With effective teachers in every classroom, a curriculum that is aligned to rigorous academic standards, more and higher-quality professional development across the system, and a robust set of academic interventions, we believe we have put the pieces in place to radically change what happens in schools here and close the achievement gap.

We have seen significant gains reflected in both the District of Columbia Comprehensive Assessment Test, or DC-CAS, and in the National Assessment of Educational Progress, or NAEP, over the past five years. However, we still have a ton of work left to do. Working with our teachers, school leaders, parents, and community members, we must dramatically improve achievement at our lowest-performing schools while raising performance districtwide. NCLB has not solved the challenges we face, but it has changed the way we all think about preparing our students for college and careers.

Kaya Henderson is the chancellor of the District of Columbia Public Schools.


Eugene W. Hickok

Ten years ago, few in Congress, the White House, or the education establishment had any real understanding of what was coming when the No Child Left Behind Act became law. Education reform had been President George W. Bush’s highest domestic priority, and it became Congress’ as well. HR 1 was passed in the waning hours of the first year of George Bush’s presidency and the aftermath of 9/11. It had broad bipartisan support, and yet almost no one seemed to anticipate what it would mean for classrooms across the nation.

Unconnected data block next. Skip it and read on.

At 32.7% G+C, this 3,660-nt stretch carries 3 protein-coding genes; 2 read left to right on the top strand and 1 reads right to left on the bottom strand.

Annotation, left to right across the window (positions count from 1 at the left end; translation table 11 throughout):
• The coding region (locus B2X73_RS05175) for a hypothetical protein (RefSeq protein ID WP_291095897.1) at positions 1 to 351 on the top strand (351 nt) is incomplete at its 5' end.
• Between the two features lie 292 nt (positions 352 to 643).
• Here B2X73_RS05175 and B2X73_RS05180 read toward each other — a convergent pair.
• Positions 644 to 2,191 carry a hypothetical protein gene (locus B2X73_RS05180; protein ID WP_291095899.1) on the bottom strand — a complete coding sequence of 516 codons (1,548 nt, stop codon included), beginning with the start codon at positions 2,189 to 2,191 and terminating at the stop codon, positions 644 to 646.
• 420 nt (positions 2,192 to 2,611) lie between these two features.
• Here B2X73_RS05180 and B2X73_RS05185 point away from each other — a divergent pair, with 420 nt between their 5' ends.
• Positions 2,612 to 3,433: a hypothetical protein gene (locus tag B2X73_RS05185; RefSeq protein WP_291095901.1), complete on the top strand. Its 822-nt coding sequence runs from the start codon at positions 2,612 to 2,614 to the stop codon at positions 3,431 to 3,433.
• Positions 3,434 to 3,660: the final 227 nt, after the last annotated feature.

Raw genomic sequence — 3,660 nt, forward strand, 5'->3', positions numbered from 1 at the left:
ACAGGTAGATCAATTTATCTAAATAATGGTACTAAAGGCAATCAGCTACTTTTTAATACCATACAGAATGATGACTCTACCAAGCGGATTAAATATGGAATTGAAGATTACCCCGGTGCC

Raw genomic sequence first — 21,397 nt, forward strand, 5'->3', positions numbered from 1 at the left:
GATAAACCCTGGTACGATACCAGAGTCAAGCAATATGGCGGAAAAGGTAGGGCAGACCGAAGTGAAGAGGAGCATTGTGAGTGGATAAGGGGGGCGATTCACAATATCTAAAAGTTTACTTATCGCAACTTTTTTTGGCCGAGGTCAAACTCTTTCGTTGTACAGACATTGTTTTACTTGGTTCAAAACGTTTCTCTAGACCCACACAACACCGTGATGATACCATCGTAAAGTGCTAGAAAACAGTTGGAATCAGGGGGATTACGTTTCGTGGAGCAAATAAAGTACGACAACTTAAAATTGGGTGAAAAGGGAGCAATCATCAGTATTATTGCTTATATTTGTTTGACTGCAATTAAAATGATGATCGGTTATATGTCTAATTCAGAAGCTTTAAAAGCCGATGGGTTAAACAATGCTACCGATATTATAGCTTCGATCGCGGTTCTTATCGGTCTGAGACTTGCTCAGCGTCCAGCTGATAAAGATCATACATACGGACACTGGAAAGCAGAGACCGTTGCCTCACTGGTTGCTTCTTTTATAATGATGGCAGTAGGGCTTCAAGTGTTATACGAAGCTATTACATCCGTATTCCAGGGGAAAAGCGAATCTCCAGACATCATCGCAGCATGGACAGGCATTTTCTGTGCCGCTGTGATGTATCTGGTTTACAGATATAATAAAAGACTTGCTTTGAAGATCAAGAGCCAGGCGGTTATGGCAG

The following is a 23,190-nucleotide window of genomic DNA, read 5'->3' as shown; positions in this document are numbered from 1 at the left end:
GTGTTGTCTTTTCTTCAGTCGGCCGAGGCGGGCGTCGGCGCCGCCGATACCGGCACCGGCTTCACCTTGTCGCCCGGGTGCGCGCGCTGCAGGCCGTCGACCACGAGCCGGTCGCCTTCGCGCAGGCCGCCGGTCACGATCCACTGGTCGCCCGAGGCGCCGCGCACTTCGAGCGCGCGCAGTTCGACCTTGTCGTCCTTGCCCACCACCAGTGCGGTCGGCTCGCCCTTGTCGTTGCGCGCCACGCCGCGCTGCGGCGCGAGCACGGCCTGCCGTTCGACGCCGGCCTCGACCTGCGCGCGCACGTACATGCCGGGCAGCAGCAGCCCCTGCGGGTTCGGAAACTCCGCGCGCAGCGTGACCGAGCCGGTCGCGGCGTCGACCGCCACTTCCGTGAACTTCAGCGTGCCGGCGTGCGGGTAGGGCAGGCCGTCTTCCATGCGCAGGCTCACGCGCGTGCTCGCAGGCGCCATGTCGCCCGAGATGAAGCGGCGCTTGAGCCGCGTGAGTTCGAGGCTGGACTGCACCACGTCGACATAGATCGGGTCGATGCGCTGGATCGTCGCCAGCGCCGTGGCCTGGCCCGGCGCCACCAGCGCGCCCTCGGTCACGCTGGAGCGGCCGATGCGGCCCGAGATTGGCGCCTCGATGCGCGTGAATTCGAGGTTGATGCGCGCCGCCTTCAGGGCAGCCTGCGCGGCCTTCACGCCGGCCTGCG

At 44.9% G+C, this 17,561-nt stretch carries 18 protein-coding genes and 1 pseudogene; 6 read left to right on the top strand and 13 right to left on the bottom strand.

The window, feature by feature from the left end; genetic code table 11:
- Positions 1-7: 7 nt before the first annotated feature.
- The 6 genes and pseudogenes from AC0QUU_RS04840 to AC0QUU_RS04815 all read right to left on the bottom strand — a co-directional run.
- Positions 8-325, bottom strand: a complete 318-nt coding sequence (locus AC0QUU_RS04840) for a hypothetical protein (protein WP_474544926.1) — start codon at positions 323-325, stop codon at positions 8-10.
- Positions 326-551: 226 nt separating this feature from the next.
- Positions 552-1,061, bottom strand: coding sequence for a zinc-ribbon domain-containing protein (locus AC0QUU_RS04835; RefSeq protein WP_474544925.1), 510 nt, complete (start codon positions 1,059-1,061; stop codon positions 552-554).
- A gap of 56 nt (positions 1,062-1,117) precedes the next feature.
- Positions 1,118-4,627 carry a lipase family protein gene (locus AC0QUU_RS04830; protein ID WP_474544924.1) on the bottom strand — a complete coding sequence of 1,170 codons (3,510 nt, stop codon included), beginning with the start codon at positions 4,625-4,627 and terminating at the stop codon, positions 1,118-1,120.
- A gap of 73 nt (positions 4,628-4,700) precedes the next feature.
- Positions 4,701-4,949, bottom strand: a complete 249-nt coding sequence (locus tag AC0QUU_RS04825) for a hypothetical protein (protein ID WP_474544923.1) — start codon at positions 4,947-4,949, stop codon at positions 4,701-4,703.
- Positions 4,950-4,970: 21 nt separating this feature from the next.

Since then, NCLB has attracted growing numbers of critics. Many seem opposed to any serious attempt to reform and improve education in this country, and many remain poorly informed about the law’s requirements of states, districts, and schools.

For some, NCLB is about testing and sanctions. For others, it is about ensuring accountability, confronting poor performance, and providing more opportunities for students stuck in schools that don’t work.

Almost everyone seems willing to admit that the very idea of every student performing at grade level is a fantasy invoked for political purposes. Today, there is broad bipartisan interest in changing the law, but little consensus on what changes are needed.

NCLB transformed American education in three important ways. First, the achievement gap between low-income and minority students and their wealthier white peers is now an issue that education and America can no longer ignore or hide. Second, the nation’s attention is now focused on results in education, not spending. Money still matters, but the emphasis is on what money buys in terms of student achievement. Finally, NCLB has led many Americans to ask questions about their children’s education. That can only be a good thing.

The conversation has changed. It will be interesting to see where it takes us.